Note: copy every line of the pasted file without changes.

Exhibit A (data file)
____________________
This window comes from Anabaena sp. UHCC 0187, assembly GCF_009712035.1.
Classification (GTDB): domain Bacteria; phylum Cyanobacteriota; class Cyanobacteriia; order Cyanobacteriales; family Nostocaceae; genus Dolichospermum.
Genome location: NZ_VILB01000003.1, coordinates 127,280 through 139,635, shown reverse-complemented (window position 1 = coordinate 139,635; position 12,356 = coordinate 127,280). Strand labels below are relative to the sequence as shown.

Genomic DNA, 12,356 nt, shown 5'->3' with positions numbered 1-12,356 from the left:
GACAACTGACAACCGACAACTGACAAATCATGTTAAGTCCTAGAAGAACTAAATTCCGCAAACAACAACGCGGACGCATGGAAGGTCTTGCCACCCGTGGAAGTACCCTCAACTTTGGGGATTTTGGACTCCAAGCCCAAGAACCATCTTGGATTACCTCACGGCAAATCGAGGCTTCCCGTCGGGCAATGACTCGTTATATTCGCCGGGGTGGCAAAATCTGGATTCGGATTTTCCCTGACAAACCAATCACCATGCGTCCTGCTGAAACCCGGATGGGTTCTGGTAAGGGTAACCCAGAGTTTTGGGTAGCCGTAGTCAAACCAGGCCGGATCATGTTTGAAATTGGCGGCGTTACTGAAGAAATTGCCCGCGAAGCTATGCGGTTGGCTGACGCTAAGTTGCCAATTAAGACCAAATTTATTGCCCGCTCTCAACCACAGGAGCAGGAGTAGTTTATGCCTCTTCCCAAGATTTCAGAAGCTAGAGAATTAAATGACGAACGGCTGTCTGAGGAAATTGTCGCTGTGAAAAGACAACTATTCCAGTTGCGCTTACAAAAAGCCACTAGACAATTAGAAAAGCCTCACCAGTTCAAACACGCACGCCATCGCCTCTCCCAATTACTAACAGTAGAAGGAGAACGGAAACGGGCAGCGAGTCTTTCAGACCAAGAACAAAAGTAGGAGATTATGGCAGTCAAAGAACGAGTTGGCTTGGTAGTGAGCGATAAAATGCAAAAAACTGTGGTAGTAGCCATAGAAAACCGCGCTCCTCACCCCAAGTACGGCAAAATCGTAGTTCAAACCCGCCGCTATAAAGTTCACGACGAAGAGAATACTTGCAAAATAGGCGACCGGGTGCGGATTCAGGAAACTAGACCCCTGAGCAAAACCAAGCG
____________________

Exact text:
This window comes from Anabaena sp. UHCC 0187, assembly GCF_009712035.1.
Classification (GTDB): domain Bacteria; phylum Cyanobacteriota; class Cyanobacteriia; order Cyanobacteriales; family Nostocaceae; genus Dolichospermum.
Genome location: NZ_VILB01000003.1, coordinates 127,280 through 139,635, shown reverse-complemented (window position 1 = coordinate 139,635; position 12,356 = coordinate 127,280). Strand labels below are relative to the sequence as shown.

Genomic DNA, 12,356 nt, shown 5'->3' with positions numbered 1-12,356 from the left:
GACAACTGACAACCGACAACTGACAAATCATGTTAAGTCCTAGAAGAACTAAATTCCGCAAACAACAACGCGGACGCATGGAAGGTCTTGCCACCCGTGGAAGTACCCTCAACTTTGGGGATTTTGGACTCCAAGCCCAAGAACCATCTTGGATTACCTCACGGCAAATCGAGGCTTCCCGTCGGGCAATGACTCGTTATATTCGCCGGGGTGGCAAAATCTGGATTCGGATTTTCCCTGACAAACCAATCACCATGCGTCCTGCTGAAACCCGGATGGGTTCTGGTAAGGGTAACCCAGAGTTTTGGGTAGCCGTAGTCAAACCAGGCCGGATCATGTTTGAAATTGGCGGCGTTACTGAAGAAATTGCCCGCGAAGCTATGCGGTTGGCTGACGCTAAGTTGCCAATTAAGACCAAATTTATTGCCCGCTCTCAACCACAGGAGCAGGAGTAGTTTATGCCTCTTCCCAAGATTTCAGAAGCTAGAGAATTAAATGACGAACGGCTGTCTGAGGAAATTGTCGCTGTGAAAAGACAACTATTCCAGTTGCGCTTACAAAAAGCCACTAGACAATTAGAAAAGCCTCACCAGTTCAAACACGCACGCCATCGCCTCTCCCAATTACTAACAGTAGAAGGAGAACGGAAACGGGCAGCGAGTCTTTCAGACCAAGAACAAAAGTAGGAGATTATGGCAGTCAAAGAACGAGTTGGCTTGGTAGTGAGCGATAAAATGCAAAAAACTGTGGTAGTAGCCATAGAAAACCGCGCTCCTCACCCCAAGTACGGCAAAATCGTAGTTCAAACCCGCCGCTATAAAGTTCACGACGAAGAGAATACTTGCAAAATAGGCGACCGGGTGCGGATTCAGGAAACTAGACCCCTGAGCAAAACCAAGCG